The Mumbai Metropolitan Regional Development Authority (MMRDA) had in its Draft Regional Plan for 2016-2036 blamed the shortfall in affordable housing in MMR on the state’s withdrawal from public housing and the transformation of its role — from that of provider to a mere facilitator. Describing the state role in public housing provision as “insignificant and decreasing rapidly,” the draft report felt that this had deprived a major share of the population of formal affordable housing options of acceptable standards, thereby pushing them towards informal housing or slums.
The market-driven private housing industry prefers to focus mainly on the luxury and premium housing segments that promise huge returns, but are often left with a huge inventory of unsold housing in Mumbai in spite of huge shortage and demand for affordable housing in the city. The supply of affordable houses through the very popular annual lottery of MHADA has also reduced to a trickle now.
In 2016, Mhada brought out 972 flats for sale in Mumbai (with 495 in the reserved category and 477 in the open category) while in 2019, it offered only 217 flats for sale (with only 113 in the open category). This, even as it made 6136 housing units available in the peripheral cities of Navi Mumbai and Thane, through Mhada’s Konkan division.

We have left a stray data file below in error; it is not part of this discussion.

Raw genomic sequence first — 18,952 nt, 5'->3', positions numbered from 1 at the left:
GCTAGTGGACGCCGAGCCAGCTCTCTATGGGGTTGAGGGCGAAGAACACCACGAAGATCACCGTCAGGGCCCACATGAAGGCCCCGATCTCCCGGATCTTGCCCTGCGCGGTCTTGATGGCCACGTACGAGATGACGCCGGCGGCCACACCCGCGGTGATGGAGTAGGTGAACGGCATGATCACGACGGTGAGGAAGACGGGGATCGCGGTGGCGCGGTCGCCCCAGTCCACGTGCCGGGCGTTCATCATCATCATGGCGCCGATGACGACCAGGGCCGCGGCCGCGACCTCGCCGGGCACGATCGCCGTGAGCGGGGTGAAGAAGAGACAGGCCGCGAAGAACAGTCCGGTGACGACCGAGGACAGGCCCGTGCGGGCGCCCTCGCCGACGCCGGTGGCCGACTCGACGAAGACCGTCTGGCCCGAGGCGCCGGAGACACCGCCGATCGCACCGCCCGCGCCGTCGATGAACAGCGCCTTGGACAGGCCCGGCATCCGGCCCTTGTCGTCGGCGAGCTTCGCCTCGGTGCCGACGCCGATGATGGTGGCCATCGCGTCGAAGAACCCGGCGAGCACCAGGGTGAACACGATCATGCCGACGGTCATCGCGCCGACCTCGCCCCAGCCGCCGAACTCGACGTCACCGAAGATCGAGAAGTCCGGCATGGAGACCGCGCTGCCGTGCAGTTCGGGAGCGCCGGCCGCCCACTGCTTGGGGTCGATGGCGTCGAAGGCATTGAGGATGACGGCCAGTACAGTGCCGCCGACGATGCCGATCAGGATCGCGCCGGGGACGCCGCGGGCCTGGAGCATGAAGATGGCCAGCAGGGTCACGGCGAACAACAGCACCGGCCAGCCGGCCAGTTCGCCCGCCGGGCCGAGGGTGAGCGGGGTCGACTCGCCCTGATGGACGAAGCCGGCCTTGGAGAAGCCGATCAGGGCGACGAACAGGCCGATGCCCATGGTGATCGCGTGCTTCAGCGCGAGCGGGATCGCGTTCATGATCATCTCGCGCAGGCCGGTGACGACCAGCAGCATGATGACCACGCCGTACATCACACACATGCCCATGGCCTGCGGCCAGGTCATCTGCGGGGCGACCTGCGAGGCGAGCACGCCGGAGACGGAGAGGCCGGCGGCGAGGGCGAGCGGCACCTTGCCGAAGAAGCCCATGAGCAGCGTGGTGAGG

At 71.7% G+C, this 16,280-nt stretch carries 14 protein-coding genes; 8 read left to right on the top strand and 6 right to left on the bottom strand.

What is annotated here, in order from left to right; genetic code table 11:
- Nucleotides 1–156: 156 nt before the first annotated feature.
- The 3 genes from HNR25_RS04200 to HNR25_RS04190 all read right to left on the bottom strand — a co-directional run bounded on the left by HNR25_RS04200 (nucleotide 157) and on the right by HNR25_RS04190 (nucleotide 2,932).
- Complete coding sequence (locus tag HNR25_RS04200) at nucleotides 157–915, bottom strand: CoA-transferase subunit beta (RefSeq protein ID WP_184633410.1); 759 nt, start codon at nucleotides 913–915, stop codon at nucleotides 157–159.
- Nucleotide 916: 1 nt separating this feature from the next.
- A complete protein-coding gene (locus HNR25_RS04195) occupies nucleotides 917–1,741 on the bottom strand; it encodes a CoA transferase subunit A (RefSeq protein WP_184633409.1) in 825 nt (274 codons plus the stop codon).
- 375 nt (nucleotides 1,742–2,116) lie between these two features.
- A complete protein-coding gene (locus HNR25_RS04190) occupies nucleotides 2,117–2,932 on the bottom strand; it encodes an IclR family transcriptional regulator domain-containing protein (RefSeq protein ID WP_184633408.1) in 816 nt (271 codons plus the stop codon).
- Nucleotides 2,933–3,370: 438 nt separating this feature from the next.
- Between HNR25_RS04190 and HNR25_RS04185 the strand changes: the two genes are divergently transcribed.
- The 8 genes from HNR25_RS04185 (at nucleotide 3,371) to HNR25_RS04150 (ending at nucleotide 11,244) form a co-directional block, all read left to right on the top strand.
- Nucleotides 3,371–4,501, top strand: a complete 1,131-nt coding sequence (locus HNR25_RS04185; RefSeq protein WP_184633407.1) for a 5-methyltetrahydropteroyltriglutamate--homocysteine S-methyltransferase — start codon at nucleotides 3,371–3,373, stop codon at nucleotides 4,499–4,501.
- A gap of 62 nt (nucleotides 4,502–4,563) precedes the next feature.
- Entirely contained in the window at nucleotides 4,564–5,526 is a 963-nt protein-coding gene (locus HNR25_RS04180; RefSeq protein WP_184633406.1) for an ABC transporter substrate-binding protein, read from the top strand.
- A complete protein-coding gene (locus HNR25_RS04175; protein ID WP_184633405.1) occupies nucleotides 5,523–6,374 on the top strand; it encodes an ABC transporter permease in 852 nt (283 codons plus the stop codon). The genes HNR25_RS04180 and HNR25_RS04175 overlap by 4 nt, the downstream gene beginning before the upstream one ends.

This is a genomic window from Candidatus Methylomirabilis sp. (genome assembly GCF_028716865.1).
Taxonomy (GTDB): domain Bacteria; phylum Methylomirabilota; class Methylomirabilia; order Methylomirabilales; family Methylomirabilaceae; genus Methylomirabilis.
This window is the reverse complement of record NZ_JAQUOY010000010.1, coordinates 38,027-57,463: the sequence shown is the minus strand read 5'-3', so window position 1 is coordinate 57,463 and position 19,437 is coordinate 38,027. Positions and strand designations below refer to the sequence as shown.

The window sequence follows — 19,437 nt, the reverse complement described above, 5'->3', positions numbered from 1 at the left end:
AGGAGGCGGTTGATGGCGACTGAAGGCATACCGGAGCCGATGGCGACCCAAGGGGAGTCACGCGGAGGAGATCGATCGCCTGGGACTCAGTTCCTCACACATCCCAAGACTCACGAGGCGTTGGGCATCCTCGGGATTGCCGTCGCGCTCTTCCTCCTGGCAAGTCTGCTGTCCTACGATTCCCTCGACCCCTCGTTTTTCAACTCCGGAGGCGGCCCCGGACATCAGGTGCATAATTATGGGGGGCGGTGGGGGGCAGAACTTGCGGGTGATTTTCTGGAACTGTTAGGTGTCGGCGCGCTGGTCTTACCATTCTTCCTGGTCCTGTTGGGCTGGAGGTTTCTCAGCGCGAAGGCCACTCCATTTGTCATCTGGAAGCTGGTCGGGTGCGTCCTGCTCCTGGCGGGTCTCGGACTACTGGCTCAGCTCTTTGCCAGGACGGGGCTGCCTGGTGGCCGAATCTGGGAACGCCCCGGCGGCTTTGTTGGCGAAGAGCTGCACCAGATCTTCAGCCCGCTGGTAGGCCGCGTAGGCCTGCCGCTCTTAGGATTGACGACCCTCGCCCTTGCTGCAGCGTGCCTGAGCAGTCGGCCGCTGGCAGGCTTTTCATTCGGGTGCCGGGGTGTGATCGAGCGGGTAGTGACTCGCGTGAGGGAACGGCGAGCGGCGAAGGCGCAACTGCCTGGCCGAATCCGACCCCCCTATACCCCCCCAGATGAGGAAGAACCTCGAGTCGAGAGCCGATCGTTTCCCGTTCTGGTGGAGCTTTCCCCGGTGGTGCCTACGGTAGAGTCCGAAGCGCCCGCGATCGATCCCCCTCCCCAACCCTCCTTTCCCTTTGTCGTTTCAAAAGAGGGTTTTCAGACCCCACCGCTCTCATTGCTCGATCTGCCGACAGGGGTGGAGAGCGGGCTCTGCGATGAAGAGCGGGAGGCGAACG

“The annual number of flats allotted by MHADA have fallen because now we insist on selling only those flats that are completed and have got occupation certificate. Earlier we would also put up under-construction houses for sale, which led to instances of delayed handover to allottees. We are now expecting some allotments in the second half of 2020,” said B. Radhakrishnan, chief officer of the Mumbai board of MHADA.
The cost factor continues to be a strong pull for MHADA housing. In the 2019 lottery, a one bedroom-hall-kitchen (1BHK — 33.30 sq m) low income group (LIG) house in Chembur was sold for Rs 32 lakhs, while a 2BHK middle income group (MIG) house of 64.61 sq metre in Powai cost Rs 56.73 lakhs. This is way cheaper than a comparable house from private builders, which would have easily crossed the crore mark in both locations.
How does one apply for MHADA houses?
MHADA, which is the state nodal housing agency, brings out houses on sale almost every year. Thanks to the huge demand for their houses, they prefer to allot houses through a lottery system.
Applications can be made online on mhada.gov.in their houses under various sections such as:
The available flats are reserved for various categories like Scheduled Castes and Tribes, defence personnel, handicapped, journalists and recently added category of government and police personnel apart from the open category. Information on available flats like their location, carpet area, cost and dates for applying are advertised in newspapers.